The answer is in next Sunday’s Gospel. That’s when we’ll hear a Pharisee ask Jesus, ‘Master, which is the greatest commandment of the law?’ Jesus replies that we must love God with all our hearts, with all our minds, and with all our souls. Then He say we must love our neighbour as ourselves – and so we should, for if God’s image is inscribed on us, then it must also be inscribed on everyone else around us, too.

That’s how we give to God what is God’s. God created us; He loves us and we all belong to Him. In return, God wants us to love and honour Him. He wants us to recognise all the many blessings He has given us – our families, our friends and our lives.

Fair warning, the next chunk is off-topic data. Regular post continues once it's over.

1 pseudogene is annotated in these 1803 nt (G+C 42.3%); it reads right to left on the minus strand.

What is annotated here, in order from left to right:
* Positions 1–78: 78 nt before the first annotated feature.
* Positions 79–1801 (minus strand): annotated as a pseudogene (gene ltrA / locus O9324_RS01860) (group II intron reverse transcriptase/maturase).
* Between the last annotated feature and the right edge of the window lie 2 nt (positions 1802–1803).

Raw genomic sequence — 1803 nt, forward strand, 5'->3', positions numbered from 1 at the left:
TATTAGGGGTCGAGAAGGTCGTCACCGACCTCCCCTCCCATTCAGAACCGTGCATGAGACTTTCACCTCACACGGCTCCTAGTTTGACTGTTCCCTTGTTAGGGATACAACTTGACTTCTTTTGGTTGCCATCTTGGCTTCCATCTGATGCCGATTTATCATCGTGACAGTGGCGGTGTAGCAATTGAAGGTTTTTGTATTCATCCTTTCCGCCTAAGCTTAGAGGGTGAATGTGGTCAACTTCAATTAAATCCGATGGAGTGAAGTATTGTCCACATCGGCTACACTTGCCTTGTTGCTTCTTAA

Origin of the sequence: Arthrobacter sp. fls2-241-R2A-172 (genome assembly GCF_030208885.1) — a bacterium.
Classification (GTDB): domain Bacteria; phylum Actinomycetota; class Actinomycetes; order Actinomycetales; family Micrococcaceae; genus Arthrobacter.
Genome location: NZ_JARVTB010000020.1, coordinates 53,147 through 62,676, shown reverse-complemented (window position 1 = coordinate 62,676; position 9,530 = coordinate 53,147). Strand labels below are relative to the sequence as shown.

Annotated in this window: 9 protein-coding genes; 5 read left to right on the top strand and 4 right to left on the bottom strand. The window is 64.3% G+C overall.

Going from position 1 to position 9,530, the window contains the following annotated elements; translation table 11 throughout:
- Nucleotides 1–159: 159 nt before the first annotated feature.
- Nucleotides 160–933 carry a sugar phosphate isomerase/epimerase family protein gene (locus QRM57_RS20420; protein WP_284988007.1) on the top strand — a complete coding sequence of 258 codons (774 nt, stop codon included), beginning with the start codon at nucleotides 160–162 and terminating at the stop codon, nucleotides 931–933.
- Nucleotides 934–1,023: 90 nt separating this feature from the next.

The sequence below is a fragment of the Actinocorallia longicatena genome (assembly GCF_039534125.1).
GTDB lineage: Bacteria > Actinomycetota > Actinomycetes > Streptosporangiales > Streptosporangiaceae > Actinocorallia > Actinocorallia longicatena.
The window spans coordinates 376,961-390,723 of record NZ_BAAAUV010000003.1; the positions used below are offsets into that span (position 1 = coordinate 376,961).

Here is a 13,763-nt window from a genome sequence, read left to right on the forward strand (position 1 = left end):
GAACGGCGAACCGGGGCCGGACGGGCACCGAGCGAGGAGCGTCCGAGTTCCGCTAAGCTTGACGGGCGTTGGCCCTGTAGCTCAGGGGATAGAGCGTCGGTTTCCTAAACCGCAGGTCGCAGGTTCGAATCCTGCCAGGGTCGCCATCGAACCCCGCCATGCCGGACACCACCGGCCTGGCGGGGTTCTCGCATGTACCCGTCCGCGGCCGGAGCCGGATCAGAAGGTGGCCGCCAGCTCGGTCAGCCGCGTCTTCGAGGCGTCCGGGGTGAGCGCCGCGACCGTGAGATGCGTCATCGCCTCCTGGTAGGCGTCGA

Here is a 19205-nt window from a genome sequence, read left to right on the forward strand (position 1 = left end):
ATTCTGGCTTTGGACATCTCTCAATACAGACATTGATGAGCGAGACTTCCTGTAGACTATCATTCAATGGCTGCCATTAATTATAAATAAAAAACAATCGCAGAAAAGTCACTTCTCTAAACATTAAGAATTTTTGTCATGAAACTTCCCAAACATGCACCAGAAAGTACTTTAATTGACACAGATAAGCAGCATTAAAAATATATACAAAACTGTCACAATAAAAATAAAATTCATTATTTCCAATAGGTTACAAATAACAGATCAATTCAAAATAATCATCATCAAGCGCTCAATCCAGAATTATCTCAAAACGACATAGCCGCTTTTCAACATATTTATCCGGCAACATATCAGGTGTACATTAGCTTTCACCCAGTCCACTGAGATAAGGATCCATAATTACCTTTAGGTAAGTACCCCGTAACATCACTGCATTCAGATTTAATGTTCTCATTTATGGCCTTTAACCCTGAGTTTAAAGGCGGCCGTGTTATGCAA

At the end of our first reading today, God says, ‘…apart from me, all is nothing’ (Is.45:6). 

So, are you giving to God what belongs to God?

Year A – 28th Sunday in Ordinary Time

Excuses, Excuses

(Isa.25:6-10a; Phil.4:12-14; Mt.22:1-14)

Years ago, I worked with a man who was very often late for work. He had so many excuses that they became a running joke among the staff.

Why do people make excuses? It’s because they worry about what others might think of them, and they don’t like feeling embarrassed.

People have been making excuses ever since the dawn of time. In Genesis, when God asks Adam and Eve about the forbidden fruit, Adam blames both God and Eve by saying, ‘The woman you gave me for my companion, she gave me from the tree, and I ate.’ And Eve blames the serpent: ‘the serpent deceived me, and I ate’ (Gen.3:12-13).

Neither wants to take responsibility for their actions.